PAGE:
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Phuket Real Estate Agents – Navigating The Property Purchase Minefield

Phuket Real Estate Agents

Most people tend to think that all Phuket real estate agents do is show listed properties to prospective buyers.

If you walk into a real estate office and enquire about properties, that's what you'll get, and the real estate agent will be acting on behalf of the seller.

This means that the real estate agent is not permitted to disclose negative information to a buyer about the property that is adverse to the seller's interest in selling the property.

So, if you want more than someone who's acting in the interest of the seller, armed with a bunch of keys, a car and a contract, you're better off using the services of a real estate buyers advocate.

In this case, the real estate agent will be acting for you.

Phuket Real Estate Agents – Using Professionals To Bridge The Information Gap

The most obvious choice is to contract a buyers advocate to help you.

Hunter Sotheby's International Realty is a specialist in this area, and Andrew Hunter, the MD, has a long history of finding sound properties for people.

Another avenue is the Richard Ellis Group who are also registered real estate advisors.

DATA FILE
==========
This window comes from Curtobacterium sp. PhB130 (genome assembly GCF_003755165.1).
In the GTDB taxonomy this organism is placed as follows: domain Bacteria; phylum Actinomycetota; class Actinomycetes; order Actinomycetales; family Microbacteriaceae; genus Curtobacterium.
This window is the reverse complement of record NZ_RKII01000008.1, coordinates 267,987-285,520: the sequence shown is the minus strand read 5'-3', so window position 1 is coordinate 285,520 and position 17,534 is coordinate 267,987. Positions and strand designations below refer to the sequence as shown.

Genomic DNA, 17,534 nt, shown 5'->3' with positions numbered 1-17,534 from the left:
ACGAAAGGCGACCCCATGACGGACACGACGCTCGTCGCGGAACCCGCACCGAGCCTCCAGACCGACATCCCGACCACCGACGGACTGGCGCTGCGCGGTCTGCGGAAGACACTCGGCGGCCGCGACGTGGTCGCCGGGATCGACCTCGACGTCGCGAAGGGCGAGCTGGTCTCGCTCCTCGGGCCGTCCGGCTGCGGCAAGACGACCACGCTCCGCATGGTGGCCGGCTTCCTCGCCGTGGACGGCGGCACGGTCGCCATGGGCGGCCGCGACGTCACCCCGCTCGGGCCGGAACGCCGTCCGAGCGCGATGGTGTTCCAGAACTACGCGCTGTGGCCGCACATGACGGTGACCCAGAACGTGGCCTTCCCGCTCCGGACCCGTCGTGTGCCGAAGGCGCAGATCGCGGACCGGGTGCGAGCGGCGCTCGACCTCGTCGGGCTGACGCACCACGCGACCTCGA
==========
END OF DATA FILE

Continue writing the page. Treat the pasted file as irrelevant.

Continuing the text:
As part of the buyers advocate service, all the properties buyer's advocates recommend are free of border encroachment issues and have an appropriate land title.

The property will also have been inspected by a reputable builder, to check for things like subsidence, structural weaknesses and plumbing issues etc.

They can also provide legal advice and undertake your conveyancing.

A good buyers advocate will be able to tell you everything that needs doing as part of the purchase process to ensure your interests are protected.

Listen to them.

There's no economy in saving $500 by foregoing a decent building inspection, only to find out after the purchase that it will take $60,000 to rectify problems with the property.

Phuket Real Estate Agents – Bridging The Information Gap Yourself

As a buyer, you can avoid the information gap by using common sense and doing your own due diligence.

It's up to you to decide if the savings (if any), are worth it.

If you are going to do your due diligence on your own, make a list of everything that needs to be checked.

The list should have a least 100 items on it or it's not even close to being complete.

Then select your area and research the market and future planned developments.

Once you have narrowed down the location, drive around jotting down the numbers of the real estate agents on the properties that look appealing to you, and give them a ring.

Once you decide on on a property, make an offer, and then put your 100 point plan of due diligence into operation before the "cooling–off" period expires.

And don't forget to hire all the various professionals you need to ensure you're not buying a lemon.

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